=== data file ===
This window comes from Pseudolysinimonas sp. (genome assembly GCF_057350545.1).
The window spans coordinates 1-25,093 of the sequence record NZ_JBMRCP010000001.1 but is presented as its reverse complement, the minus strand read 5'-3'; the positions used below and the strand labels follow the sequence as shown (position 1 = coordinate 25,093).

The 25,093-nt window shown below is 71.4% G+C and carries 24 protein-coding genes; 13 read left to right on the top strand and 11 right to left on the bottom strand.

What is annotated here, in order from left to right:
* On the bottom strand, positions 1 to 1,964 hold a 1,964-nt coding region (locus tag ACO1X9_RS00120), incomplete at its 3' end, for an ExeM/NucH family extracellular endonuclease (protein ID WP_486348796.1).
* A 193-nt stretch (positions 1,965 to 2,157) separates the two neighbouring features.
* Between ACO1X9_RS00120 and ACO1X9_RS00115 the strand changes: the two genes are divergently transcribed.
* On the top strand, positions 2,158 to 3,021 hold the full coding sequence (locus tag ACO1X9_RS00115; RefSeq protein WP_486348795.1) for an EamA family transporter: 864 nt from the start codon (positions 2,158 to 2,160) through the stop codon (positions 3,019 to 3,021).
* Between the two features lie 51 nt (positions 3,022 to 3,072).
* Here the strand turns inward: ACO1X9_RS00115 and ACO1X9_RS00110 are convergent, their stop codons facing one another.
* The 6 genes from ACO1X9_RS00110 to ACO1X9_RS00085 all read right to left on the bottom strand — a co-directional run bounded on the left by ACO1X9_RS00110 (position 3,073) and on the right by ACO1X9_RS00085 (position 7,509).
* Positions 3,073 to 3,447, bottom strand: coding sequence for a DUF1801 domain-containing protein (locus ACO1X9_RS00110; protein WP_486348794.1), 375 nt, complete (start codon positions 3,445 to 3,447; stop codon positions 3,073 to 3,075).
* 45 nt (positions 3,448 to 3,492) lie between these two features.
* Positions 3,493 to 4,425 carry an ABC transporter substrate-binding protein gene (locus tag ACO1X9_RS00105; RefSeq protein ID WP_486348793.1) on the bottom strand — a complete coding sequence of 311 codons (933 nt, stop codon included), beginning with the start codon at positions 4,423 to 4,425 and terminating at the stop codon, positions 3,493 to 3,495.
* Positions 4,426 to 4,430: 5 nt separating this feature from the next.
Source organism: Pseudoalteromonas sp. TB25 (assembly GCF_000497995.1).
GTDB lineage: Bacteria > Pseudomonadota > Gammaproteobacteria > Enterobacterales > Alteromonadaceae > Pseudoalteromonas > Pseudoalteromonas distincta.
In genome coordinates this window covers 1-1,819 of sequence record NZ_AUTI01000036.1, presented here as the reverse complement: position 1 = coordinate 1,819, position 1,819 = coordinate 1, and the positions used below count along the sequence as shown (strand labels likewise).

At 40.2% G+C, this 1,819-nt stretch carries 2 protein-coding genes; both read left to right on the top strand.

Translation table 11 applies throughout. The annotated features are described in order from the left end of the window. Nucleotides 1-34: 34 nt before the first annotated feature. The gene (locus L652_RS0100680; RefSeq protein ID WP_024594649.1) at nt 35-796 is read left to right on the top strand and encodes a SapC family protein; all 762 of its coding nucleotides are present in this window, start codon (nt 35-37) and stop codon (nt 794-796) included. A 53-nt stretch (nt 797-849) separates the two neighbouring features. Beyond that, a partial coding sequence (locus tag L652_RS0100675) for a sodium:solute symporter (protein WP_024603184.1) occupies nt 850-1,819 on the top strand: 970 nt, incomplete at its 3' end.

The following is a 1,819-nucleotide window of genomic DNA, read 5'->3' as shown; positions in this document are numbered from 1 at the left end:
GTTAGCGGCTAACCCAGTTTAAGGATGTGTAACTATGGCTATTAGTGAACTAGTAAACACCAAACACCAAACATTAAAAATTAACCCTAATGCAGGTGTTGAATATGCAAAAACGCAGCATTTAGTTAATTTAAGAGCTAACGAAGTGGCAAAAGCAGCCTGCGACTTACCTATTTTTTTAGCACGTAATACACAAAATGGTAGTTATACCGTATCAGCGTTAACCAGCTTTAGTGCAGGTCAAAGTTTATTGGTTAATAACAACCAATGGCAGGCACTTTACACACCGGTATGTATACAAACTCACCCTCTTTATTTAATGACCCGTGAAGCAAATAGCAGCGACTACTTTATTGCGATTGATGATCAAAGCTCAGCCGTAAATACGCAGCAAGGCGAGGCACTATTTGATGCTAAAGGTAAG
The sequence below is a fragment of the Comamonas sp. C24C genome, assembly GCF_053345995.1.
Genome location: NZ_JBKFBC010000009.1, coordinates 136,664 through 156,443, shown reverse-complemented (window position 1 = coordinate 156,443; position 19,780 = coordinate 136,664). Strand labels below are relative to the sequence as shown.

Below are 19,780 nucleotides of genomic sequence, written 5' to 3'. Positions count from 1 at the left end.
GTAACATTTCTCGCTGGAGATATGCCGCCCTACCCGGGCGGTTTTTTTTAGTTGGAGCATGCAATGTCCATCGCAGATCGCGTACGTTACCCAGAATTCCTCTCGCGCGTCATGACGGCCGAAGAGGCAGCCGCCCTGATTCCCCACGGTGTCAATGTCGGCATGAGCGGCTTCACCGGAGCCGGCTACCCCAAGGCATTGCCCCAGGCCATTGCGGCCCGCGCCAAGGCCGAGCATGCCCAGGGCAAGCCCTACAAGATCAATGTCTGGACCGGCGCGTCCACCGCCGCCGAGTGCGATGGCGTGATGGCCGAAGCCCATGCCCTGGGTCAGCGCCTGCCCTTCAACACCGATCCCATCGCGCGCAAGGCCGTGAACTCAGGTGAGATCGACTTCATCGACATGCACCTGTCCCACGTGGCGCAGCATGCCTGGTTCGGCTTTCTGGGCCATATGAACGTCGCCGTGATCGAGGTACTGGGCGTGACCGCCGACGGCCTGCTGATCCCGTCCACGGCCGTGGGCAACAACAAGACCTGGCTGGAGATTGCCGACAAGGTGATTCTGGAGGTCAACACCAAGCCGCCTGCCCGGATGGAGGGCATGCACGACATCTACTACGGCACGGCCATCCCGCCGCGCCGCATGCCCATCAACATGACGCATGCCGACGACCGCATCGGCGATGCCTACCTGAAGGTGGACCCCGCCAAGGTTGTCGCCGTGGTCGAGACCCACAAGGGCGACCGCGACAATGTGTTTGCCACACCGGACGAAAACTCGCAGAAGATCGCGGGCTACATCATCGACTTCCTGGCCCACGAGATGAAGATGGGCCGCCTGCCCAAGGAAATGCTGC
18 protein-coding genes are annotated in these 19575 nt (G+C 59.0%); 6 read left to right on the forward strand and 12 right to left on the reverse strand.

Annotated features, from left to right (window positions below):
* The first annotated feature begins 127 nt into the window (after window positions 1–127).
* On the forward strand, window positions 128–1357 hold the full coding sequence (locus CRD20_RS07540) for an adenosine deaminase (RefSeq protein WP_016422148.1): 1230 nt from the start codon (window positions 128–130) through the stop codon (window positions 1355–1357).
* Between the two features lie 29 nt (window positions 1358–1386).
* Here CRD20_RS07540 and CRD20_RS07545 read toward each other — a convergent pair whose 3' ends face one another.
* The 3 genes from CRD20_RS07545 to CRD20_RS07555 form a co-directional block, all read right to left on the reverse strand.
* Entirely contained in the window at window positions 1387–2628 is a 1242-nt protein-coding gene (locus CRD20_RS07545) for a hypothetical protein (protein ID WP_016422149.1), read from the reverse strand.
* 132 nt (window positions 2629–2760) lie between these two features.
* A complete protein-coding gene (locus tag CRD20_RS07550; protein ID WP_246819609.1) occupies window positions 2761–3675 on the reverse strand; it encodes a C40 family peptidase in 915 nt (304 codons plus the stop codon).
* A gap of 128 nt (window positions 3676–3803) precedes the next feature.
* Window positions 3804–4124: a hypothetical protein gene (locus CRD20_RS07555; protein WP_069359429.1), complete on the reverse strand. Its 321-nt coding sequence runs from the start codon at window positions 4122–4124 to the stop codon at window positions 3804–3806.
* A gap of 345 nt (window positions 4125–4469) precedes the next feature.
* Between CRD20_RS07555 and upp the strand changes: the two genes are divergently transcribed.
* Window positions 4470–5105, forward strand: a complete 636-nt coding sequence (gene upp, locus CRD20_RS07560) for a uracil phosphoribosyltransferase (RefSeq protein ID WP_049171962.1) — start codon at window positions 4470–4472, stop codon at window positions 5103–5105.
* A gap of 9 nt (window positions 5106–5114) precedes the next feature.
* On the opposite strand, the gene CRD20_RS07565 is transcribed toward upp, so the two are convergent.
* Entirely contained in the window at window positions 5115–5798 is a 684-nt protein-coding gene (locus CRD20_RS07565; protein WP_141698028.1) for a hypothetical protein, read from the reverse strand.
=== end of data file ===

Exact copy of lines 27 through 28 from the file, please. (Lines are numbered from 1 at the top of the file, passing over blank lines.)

18 protein-coding genes are annotated in these 19575 nt (G+C 59.0%); 6 read left to right on the forward strand and 12 right to left on the reverse strand.

Annotated features, from left to right (window positions below):